We have no ally in closer collaboration with us on the many challenges facing us in the Middle East, whether it's the issue of preventing a nuclear-armed Iran, supporting the Palestinian economy, which Japan is doing and has done, or responding to the humanitarian crisis in Syria. In each of these matters and many more, Japan is making significant contributions to global security. And we thank you, Mr. Prime Minister, for those efforts. They benefit us all.

Today, as the Prime Minister mentioned, we discussed China's sudden announcement of a new air defense identification zone. We, the United States, are deeply concerned by the attempt to unilaterally change the status quo in the East China Sea. This action has raised regional tensions and increased the risk of accidents and miscalculation. We are closely consulting with our allies on this matter, here in Japan and in Korea, and I will -- which I will soon visit later this week.

The world should not forget that our alliances have been critical for the stability that has made this region's remarkable progress possible. And I told the Prime Minister that we will remain steadfast in our alliance commitments.

The United States has an interest in the lowering of tensions in this vital region, as I believe all the countries of Northeast Asia share that same interest with us.

This underscores the need for crisis management mechanisms and effective channels of communication between China and Japan to reduce the risk of escalation.

I'll be raising these concerns with great specificity directly when I meet with Chinese leadership the day after tomorrow.

Mr. Prime Minister, if you'll forgive a personal reference, my father had an expression. He said, the only conflict that is worse than one that is intended is one that is unintended. The prospect for miscalculation mistake is too high.

We also spoke at length about our economic relationships. We're in the final stages of negotiating a Trans-Pacific Partnership that would link together a dozen economies from Singapore to Peru, 40 percent of the world's GDP.

To state the obvious, for the countries involved, the decisions and the compromises that need to be made are very sensitive and very difficult. The upsides of getting such an agreement done are almost beyond comprehension. They're incredibly positive for all countries involved.

But the reward does not diminish the realization of how difficult the compromises needed are -- needed to be made are. We need a comprehensive agreement that involves longstanding differences between the United States and Japan, including issues like agriculture and automobiles. And it's difficult.

The TTP will increase trade and investment, help our businesses create jobs and put in place a powerful constituency for open markets, for a rules-based competition and for higher standards for labor, the environment, and intellectual property protection.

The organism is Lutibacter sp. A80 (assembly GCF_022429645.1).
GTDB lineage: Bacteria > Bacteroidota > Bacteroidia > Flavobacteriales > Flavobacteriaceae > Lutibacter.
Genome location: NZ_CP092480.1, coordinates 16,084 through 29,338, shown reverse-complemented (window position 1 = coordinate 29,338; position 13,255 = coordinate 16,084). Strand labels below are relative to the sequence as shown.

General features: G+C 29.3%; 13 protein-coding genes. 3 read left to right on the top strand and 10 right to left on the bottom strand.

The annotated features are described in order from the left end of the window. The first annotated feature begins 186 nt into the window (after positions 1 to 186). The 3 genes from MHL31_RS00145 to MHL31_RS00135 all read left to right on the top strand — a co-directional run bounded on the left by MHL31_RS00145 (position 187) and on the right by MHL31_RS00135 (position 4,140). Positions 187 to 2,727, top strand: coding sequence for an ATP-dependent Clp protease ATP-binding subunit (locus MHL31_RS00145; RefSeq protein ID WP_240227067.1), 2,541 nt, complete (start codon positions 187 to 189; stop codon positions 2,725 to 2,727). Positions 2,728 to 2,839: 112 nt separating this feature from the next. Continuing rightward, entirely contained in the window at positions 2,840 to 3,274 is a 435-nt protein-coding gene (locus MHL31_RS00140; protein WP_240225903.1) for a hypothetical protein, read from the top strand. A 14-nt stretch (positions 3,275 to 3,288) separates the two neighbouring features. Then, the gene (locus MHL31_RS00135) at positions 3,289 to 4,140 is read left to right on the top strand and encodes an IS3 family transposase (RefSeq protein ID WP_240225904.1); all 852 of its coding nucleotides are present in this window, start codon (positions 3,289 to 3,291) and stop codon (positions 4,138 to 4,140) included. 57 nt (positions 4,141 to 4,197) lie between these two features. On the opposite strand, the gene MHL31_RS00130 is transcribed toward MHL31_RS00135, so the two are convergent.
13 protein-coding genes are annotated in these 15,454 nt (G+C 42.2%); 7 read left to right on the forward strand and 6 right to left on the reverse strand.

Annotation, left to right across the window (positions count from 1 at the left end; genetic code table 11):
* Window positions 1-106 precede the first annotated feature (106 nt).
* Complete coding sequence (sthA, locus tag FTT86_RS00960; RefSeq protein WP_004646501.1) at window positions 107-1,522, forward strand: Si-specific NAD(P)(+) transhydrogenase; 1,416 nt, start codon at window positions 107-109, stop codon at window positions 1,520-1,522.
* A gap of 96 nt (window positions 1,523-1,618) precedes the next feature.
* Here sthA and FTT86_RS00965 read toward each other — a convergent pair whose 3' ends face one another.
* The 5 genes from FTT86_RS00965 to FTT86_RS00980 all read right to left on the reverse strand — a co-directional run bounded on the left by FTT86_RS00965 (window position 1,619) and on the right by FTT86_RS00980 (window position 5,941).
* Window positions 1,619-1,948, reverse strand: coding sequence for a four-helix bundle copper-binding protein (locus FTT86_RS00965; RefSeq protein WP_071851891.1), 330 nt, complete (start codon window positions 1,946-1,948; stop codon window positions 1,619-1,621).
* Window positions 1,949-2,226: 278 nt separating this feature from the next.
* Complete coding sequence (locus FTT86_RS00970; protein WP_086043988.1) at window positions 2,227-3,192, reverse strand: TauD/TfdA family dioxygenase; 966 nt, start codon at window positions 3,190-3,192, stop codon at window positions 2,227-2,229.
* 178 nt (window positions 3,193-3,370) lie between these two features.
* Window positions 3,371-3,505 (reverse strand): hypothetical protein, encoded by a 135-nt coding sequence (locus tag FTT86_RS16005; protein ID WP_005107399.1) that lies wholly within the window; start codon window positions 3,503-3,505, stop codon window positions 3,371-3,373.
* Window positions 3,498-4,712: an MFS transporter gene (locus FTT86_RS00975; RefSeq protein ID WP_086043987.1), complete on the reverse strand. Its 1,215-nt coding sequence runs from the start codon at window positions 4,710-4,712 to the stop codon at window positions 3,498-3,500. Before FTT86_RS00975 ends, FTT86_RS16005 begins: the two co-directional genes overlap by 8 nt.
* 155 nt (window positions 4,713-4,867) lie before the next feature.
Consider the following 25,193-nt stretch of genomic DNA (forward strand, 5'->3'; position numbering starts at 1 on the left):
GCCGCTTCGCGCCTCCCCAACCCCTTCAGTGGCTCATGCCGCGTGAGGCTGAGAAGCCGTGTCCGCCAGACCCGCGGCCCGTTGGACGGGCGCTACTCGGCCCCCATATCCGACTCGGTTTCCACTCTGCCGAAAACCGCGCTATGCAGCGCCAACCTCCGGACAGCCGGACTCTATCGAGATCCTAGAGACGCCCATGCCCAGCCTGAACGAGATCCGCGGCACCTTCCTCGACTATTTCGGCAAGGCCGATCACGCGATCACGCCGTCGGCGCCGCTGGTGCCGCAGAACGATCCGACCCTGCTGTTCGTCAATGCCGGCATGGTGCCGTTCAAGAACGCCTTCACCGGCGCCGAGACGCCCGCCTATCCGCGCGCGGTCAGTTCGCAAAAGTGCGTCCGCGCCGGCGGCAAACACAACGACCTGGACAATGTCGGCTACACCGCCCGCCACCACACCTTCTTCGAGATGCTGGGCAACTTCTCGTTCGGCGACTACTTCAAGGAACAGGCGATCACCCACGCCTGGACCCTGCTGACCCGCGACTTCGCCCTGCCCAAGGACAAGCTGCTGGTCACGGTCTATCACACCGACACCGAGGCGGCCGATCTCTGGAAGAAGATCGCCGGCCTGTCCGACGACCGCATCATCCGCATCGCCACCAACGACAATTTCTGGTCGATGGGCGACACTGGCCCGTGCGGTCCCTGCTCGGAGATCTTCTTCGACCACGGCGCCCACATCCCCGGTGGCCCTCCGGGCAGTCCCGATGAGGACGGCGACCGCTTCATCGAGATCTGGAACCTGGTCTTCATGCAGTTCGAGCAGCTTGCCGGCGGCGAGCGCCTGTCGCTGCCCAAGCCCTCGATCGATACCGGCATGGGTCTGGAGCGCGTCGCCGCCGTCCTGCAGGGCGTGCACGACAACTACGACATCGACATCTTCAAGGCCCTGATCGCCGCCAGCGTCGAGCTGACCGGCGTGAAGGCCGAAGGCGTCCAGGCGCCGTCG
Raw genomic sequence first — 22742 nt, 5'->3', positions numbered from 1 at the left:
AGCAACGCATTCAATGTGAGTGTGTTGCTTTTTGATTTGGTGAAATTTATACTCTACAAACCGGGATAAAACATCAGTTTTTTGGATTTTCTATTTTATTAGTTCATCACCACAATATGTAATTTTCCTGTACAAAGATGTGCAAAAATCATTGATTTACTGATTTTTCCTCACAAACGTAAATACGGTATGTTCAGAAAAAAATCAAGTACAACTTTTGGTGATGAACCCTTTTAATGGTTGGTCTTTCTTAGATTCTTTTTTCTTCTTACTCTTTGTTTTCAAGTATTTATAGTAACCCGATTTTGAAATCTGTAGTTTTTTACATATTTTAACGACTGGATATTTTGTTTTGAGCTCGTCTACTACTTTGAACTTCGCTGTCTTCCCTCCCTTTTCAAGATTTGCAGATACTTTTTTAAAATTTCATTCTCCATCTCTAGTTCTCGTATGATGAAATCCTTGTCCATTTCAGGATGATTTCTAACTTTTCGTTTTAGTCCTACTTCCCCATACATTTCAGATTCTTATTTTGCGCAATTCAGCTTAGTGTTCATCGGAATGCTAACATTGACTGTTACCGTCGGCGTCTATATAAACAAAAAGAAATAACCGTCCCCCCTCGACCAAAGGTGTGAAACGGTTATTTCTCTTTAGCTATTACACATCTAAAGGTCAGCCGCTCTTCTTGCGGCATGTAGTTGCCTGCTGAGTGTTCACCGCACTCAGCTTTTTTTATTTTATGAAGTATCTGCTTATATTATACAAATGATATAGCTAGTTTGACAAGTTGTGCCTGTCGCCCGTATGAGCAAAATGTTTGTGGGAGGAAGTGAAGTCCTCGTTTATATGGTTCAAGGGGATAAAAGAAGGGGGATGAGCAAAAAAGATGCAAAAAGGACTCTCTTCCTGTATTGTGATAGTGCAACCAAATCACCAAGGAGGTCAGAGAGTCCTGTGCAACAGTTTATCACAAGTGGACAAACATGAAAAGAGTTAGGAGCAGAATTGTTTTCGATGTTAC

Unlike the bulk of the 20th century, the 21st century is a global economy. And we need to establish new economic rules of the road that allow our countries to prosper together.

And finally, as we discussed, beyond our alliance, our military alliance, our economic cooperation, our global cooperation, it is ultimately based on the people-to-people ties that are the lifeblood of this alliance. It rests on commitment to democracy, shared values and a genuine respect for one another.

I visited Japan not long after the 3/11 earthquake and tsunami. I witnessed firsthand the devastation, the neighborhoods that have been destroyed. But I also witnessed something else -- the rebuilding and the indomitable spirit of the Japanese people. It was truly impressive.

In my capacity as United States senator and Vice President, I visited many disaster areas around the world over the past three decades. But I've never seen the kind of response that I saw here. It was an absolute worldwide advertisement of the character and the spirit and the culture of the Japanese people. No one complained. Everyone got back up. They all continued to move forward, it was remarkable. And it is remarkable.

Mr. Prime Minister, I'm not sure there is a more resilient nation on Earth than yours. I was proud that we were able to play a small part to help save lives -- not only with U.S. troops, but with American volunteers who know and love Japan; many of whom are still here rebuilding.

As a consequence, Mr. Prime Minister, we've created an initiative named after the Japanese word for friendship that is going to bring together young Japanese and young American leaders.

Mr. President [sic], it's not only our alliance, it's the friendship between our countries and our people. It's tried and it's true. It's been tested by time and tragedy, and it still grows stronger to the benefit of both our countries, the region and I would suggest to the world.

Thank you, Mr. President. I'm looking forward to dinner. (Laughter.)